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Old February 17, 2011, 09:44 AM
draemn draemn is offline
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Join Date: Dec 2010
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My System Specs

Default Over-clocking X58 with Power Saving enabled

Well,

My first experience at CPU overclocking was a lot of learning and fun. I thought I'd share my experience of doing a 50% overclock with the power-saving features enabled. See my system specs if you want to know, otherwise I'll just say that I'm using a i7-930.

Post 1: Understanding BIOS settings
Post 2: Overclocking and clock speeds
Post 3: Testing for stability

Background to important X58 settings:
CPU clock ratio: For locked chips, you can set this as high as the max turbo boost frequency when you have turbo boost enabled and as low as x12.
CPU C1E state: Basic power saving mode that 'stops' clocks when idle, little to no performance hit.
C3/C6/C7 Sate: These modes increase power saving, but may have a small performance impact when your CPU goes from idle to busy (should have no impact while under load).
CPU thermal Monitor: *I think* this one lets your CPU drop voltages to protect thermals. May impact performance if your voltages/cooling is sloppy.
CPU EIST Function: Lowers your multiplier when idle (or light loads), reducing your overall frequency/power consumption. Has no impact on performance under load.
Bi-Direction PROCHOT: Allows for monitoring thermals and assertion of throttling commands such as CPU thermal monitor.

QPI Link Speed: A saturated QPI for quad cores is around 7.5-8 Ghz. Knowing this, you can change the multiplier to a lower value as you increase BCLK to stay under the limit of your board.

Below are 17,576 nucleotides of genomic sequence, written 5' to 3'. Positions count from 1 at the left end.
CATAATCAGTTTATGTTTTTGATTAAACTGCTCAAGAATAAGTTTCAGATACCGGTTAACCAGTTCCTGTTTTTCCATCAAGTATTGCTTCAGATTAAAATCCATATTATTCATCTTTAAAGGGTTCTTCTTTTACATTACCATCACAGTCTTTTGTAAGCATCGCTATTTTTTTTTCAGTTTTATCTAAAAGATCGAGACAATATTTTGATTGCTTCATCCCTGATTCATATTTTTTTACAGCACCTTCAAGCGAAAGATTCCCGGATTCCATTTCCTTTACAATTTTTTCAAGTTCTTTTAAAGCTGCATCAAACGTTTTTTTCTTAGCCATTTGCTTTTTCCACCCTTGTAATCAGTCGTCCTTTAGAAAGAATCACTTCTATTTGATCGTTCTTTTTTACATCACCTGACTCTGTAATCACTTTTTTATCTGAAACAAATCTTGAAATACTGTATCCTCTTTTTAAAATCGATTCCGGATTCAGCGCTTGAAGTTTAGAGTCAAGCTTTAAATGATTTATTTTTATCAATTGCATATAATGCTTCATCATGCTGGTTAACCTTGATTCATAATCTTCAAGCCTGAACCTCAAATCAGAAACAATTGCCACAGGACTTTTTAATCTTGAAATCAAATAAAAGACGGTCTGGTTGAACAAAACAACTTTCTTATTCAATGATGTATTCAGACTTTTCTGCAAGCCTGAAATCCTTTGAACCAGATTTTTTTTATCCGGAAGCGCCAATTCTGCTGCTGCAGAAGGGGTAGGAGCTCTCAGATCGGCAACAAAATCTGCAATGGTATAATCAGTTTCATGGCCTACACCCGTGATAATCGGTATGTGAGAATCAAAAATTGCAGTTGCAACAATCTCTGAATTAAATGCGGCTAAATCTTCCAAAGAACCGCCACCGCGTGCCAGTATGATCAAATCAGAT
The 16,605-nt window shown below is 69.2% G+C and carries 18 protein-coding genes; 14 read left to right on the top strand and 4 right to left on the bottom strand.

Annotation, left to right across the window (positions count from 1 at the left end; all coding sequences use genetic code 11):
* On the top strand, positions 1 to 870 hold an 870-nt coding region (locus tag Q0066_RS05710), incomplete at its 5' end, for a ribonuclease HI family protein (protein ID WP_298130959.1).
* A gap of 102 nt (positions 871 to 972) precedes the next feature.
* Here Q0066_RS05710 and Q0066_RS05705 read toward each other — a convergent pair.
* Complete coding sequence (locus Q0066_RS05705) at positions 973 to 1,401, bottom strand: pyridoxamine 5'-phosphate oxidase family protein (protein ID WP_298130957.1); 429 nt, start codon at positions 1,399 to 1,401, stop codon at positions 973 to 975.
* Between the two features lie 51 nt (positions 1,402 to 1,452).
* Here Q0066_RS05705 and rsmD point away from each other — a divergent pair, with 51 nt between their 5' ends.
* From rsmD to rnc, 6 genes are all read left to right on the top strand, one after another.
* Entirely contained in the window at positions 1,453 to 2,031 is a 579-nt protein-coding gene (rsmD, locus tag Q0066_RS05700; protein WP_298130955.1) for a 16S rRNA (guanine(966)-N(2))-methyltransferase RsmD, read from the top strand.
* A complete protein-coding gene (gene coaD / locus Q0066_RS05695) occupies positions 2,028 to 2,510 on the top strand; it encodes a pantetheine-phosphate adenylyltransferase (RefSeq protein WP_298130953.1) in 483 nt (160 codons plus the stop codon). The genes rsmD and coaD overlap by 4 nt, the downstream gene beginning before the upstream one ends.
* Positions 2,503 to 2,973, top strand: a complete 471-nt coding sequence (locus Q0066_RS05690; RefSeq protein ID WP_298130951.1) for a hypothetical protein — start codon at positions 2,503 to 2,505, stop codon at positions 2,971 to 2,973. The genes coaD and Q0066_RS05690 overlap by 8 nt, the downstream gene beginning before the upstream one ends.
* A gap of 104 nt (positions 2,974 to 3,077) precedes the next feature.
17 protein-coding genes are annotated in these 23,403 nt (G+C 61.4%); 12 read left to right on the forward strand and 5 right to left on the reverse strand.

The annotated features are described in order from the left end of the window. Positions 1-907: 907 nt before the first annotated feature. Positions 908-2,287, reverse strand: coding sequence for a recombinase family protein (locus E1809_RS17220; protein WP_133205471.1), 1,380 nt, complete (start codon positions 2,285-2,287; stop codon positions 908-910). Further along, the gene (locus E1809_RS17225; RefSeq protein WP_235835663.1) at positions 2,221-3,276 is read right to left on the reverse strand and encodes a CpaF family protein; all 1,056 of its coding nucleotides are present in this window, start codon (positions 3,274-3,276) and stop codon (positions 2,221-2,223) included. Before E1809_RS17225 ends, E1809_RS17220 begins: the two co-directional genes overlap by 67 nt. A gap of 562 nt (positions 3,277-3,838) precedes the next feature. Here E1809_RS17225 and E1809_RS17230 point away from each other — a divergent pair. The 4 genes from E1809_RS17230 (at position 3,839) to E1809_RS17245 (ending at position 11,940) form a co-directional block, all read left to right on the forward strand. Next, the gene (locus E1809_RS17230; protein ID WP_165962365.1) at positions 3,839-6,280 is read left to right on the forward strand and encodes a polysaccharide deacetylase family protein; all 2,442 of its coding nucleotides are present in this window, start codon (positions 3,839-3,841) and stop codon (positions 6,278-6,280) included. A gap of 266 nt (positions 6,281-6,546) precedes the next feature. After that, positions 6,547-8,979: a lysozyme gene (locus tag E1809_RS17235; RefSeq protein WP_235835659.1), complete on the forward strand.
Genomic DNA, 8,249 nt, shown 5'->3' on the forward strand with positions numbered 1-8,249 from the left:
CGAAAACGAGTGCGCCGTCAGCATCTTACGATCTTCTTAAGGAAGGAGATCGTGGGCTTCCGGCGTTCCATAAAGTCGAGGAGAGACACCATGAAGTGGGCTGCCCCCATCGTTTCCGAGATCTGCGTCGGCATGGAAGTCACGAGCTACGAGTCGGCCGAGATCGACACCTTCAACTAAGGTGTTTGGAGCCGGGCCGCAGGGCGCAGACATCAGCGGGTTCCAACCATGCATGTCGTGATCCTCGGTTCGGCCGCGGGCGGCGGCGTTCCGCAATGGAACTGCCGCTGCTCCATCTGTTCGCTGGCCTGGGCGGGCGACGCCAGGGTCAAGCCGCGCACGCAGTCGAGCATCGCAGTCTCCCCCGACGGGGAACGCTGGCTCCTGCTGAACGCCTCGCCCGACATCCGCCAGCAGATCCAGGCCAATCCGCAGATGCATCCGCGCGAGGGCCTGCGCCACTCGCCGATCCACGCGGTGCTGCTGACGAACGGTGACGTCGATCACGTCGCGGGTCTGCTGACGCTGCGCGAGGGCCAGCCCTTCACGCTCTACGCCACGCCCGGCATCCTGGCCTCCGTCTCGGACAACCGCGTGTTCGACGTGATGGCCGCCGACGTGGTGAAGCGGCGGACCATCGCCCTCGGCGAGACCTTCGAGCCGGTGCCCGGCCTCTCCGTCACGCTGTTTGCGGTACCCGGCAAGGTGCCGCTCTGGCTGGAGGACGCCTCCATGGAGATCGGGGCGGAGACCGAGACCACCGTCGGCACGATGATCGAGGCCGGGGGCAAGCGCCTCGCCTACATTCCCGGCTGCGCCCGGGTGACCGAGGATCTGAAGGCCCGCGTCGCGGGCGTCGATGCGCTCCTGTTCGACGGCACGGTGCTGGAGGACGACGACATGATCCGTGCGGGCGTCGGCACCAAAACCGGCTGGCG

Uncore Frequency: Usually most stable if it's 2*(system memory multiplier)+1, but don't always need the +1.

BCLK Frequency: This is the main method of overclocking X58. Some boards can go as high as 224, but all decent boards will easily get 200 Mhz. This times your multiplier gets your frequency.

System Memory Multiplier (SPD): This times your BCLK gives you your ram speed (i.e. 200x8 = 1600 Mhz).
DRAM Timing Selectable: Always pick EXPERT and change all the channel's timings... won't take that long!
Timings: Unless you are trying to overclock your RAM to hell and back, you only need to change the first 4 timings and can leave the rest at auto.

Voltages:
Load Line Calibration: If you have this option, turn it on! Provides 'cleaner' voltage and is generally considered safe. If your mobo (mine does) has multiple levels, just pick the middle (level 1) mode unless you're pushing past 4 Ghz.
CPU Vcore: Change this to "NORMAL" if you leave power saving features on, otherwise set to a manual number.
Dynamic Voltage DVID: If CPU Vcore is set to normal, use this to increase your vcore. When coupled with power saving features, it will increase the vcore by this amount when your CPU frequency increases. When power saving modes are active, the voltage will not increase by this amount.
QPI/VTT voltage: Wording will change based on manufacture. This voltage is just as important as vcore and extremely important as you overclock your RAM. Should always be at least within 0.5 of your DRAM voltage.
CPU PLL: This provides the voltage that keeps your CPU frequency stable. Most people can lower this to 1.6v with success. If your CPU frequency constantly fluctuates by more than 1 Mhz at load, you may need to increase this.

PCIe voltage: Only extreme overclocks need to adjust this setting, leave at auto*.
QPI PLL: Same as CPU PLL, but for the QPI frequency. Usually leave at auto*.
IOH Core: This voltage may need to be increased based on how many GPUs you have installed (or other power hungry PCIe cards). I found that +0.02 for each GTX 460 1GB gave me stability. You may hear suggestions of 1.16 for 2x GPUs and 1.20 for 3 GPUs... Try to find stability with lower voltages as 1.20v adds up to 10 degrees compared to 1.14v.
ICH I/O: Leave at auto* unless attempting extreme overclock.
ICH core: Leave at auto* unless attempting extreme overclock.

Dram Voltage: Max safe voltage for X58 is 1.65v. Do not increase more than 0.5v above VTT voltage! At your own risk increase past 1.65....

*Note: you may wish to set these manually and should always set these manually for +4.0 Ghz! Leaving at auto may cause problems as you push the limits of your CPU that high... Plus, these other voltages may help stability with a lower vcore.

Last edited by draemn; March 18, 2011 at 10:10 PM.
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